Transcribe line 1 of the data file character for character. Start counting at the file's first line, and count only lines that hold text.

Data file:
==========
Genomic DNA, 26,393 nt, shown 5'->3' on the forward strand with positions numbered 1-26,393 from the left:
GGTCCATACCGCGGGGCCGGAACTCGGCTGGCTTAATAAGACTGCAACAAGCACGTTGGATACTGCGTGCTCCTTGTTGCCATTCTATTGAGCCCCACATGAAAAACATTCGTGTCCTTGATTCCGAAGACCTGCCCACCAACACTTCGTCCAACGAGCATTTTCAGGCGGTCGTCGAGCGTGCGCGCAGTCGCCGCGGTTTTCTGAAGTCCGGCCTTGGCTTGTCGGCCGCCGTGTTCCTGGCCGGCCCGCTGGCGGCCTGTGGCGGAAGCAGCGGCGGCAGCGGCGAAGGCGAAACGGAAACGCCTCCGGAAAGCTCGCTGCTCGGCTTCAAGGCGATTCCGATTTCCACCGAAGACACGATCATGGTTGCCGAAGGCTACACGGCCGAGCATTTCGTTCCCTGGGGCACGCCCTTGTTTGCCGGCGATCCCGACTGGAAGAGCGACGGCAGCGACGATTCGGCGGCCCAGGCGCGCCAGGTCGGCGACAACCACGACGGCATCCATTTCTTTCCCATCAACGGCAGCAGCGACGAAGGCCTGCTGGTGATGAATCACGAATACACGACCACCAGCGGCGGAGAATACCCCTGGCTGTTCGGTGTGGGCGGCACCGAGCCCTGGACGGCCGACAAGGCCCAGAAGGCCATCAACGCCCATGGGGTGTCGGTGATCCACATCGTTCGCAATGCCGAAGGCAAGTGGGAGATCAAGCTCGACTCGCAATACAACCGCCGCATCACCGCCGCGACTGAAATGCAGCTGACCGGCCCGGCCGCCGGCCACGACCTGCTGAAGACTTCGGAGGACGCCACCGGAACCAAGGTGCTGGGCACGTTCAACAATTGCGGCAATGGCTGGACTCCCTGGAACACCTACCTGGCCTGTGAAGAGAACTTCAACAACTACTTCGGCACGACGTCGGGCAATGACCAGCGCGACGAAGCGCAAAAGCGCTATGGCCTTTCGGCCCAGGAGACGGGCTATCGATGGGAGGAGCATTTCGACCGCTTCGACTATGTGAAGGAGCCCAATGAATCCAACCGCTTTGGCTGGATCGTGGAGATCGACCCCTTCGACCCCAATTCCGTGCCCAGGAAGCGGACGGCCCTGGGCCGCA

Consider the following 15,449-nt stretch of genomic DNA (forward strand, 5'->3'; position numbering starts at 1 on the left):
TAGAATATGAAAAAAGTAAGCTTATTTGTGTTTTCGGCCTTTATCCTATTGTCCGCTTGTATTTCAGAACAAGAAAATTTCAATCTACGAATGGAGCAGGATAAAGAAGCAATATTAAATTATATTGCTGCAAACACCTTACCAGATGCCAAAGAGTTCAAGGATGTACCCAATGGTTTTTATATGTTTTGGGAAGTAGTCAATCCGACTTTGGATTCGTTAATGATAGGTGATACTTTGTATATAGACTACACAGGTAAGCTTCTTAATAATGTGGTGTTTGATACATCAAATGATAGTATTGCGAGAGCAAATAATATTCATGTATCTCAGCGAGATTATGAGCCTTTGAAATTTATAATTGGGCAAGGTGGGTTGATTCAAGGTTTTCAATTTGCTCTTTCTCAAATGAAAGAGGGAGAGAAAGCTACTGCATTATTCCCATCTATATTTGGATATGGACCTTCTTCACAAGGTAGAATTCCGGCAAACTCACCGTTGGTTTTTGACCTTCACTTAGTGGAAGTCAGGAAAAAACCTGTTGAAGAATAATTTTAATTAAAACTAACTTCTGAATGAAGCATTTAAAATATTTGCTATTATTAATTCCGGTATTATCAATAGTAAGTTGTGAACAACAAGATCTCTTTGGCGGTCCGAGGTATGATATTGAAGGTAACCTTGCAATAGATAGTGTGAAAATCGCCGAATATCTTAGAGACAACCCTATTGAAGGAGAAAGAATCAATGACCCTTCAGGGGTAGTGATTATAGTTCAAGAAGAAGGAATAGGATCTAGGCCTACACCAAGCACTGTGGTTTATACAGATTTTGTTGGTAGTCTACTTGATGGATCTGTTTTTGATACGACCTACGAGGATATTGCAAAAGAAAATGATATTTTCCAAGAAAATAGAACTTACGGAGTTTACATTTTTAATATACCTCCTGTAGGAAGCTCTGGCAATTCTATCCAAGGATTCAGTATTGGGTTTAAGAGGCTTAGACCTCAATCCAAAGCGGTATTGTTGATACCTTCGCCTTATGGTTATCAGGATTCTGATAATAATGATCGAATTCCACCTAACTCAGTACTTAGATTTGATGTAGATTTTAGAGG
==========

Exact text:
Genomic DNA, 26,393 nt, shown 5'->3' on the forward strand with positions numbered 1-26,393 from the left: